HIV diagnosis rate falls by one-third

16 out of every 100,000 people in use newly diagnosed in 2011, down from 24 in 2002
Associated Press
Jul 20, 2014


The rate of HIV infections diagnosed in the United States each year fell by one-third over the past decade, a government study finds. Experts celebrated it as hopeful news that the AIDS epidemic may be slowing in the U.S.

"It's encouraging," said Patrick Sullivan, an Emory University AIDS researcher who was not involved in the study.

The reasons for the drop aren't clear. It might mean fewer new infections are occurring. Or that most infected people already have been diagnosed so more testing won't necessarily find many more cases.

"It could be we are approaching something of a 'ceiling effect,'" said one study leader, David Holtgrave of Johns Hopkins University.

The study was released online Saturday by the Journal of the American Medical Association. It is part of the journal's special report on HIV research, issued ahead of the International AIDS Conference that starts Sunday in Melbourne, Australia.

HIV is the virus that causes AIDS, which destroys the immune system. The World Health Organization estimates 35 million people globally have the virus. In the United States, 1.1 million people are thought to be infected, though many don't know it.

The study is based on HIV diagnoses from all 50 states' health departments, which get test results from doctors' office, clinics, hospitals and laboratories. The data span a decade, making this a larger and longer look at these trends than any previous study, said another study author, Amy Lansky of the federal Centers for Disease Control and Prevention.

The findings: 16 out of every 100,000 people ages 13 and older were newly diagnosed with HIV in 2011, a steady decline from 24 out of 100,000 people in 2002.

Declines were seen in the rates for men, women, whites, blacks, Hispanics, heterosexuals, injection drug users and most age groups. The only group in which diagnoses increased was gay and bisexual men, the study found.

The diagnosis rate is a direct measure of when people actually tested positive for the virus. The diagnoses may be identifying infections that happened recently or years before.

The study found diagnosis rates dropped even as the amount of testing rose. In 2006, the CDC recommended routine HIV testing for all Americans ages 13 to 64, saying an HIV test should be as common as a cholesterol check. The percentage of adults ever tested for HIV increased from 37 percent in 2000 to 45 percent in 2010, according to CDC data.

Lansky acknowledged that given the testing increases, the new findings may seem like a bit of a paradox. One might assume that "if more people get tested, you're more likely to find more people who are infected," she said.

But several factors could explain the decline.

One is Holgrave's 'ceiling effect' theory. Another is a possible ebb in new infections.

The CDC has been estimating about 50,000 new infections occur each year and that number has been holding steady in the past decade. That estimate comes from reports from 25 city and state health departments, joined with statistical modeling.

Lansky said maybe new infections are waning. Or maybe not, she and other experts said.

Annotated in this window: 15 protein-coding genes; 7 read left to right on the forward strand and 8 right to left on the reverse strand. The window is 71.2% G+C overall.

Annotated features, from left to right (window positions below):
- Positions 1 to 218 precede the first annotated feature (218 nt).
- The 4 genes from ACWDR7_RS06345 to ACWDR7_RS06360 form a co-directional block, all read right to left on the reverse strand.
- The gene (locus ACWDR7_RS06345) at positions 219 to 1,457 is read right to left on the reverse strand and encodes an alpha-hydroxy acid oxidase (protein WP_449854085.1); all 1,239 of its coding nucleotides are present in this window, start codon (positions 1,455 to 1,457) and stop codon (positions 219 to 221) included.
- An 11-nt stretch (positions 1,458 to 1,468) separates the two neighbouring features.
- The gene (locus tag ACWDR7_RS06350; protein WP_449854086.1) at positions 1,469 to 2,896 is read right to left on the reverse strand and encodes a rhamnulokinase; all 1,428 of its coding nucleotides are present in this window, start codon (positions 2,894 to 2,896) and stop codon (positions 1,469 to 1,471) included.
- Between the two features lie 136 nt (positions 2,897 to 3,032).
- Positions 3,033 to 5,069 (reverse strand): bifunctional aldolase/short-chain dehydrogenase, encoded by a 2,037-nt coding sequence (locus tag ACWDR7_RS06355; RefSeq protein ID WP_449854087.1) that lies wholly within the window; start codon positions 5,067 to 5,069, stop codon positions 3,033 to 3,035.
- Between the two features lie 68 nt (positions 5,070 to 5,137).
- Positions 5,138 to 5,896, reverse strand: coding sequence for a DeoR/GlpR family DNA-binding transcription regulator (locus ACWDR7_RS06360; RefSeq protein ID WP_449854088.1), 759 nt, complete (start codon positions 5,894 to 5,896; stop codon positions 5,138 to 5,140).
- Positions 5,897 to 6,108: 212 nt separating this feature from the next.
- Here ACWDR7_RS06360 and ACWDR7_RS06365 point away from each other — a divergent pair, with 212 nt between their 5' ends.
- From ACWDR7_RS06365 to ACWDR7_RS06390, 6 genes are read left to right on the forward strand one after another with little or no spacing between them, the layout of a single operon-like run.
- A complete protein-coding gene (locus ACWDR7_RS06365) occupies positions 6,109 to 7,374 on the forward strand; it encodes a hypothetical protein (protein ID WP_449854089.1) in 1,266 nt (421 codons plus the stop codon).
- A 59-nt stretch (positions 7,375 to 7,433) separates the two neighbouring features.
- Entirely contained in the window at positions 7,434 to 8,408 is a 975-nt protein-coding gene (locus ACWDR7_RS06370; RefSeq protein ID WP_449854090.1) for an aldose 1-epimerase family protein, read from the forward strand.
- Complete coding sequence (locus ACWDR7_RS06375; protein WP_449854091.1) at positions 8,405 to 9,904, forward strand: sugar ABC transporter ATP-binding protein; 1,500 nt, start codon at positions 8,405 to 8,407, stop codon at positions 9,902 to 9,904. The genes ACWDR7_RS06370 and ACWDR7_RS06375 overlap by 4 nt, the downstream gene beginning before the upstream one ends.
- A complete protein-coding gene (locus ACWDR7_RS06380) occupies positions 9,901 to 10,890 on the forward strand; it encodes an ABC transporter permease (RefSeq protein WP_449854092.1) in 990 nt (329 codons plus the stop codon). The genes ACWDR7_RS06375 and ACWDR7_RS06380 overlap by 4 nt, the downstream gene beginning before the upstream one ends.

How could new infections be holding steady when diagnoses are falling? Perhaps the infection count might be buoyed by the expanding epidemic in young gay and bisexual men, said Sullivan, the Emory researcher.



Licorice Schtick

"16 out of every 100,000 people in use newly diagnosed in 2011..."

Am I the only one who doesn't understand the subhead?


No. I've re-read it 10 times, and I still don't get it. In USA, perhaps?


I was just going to reply that it should have read USA.


First, I had the same problem with the subheading on this article. This would be funny if it was unusual, but unfortunately it is not. Rather it is another example of how the profession of journalism has declined in this country in the past decades.

Second: "Lansky said maybe new infections are waning. Or maybe not, she and other experts said." It is good to know that our tax dollars are being used to support tests which produce definitive conclusions like this. Of course, this is no problem as we will just run yet another study to try and answer this question; after all, it is only the tax payers' money.

Third: the article doesn't mention how much this study cost (that would require too much effort to determine - see point one above), but we can assume that it was in the millions. And while it is comforting to know that the incidence of AIDS is declining, no policy, social or individual decisions can be made on the basis of this study. Didn't anyone prepare an abstract of what this study was supposed to determine before the money was spent? Can you imagine going to your boss after spending millions of dollars and saying I don't know!

Fourth: Ah, you have to love big government.


Huh?????? C'mon SR!!!!!


This article tells HALF the story, probably for political correctness. HIV, the virus that causes AIDS, has been dropping among heterosexuals, drug users, and women, but the RATE FOR YOUNG GAY AND BISEXUAL MALES HAS RISEN OVER 100% that is DOUBLE.


Sadly, some of the most brilliant and knowledgeable AIDS researchers were on the Malaysian plane that was shot down. I heard that some scientists are saying that the "cure for AIDS was probably shot down over Ukraine." What a sad twist of fate.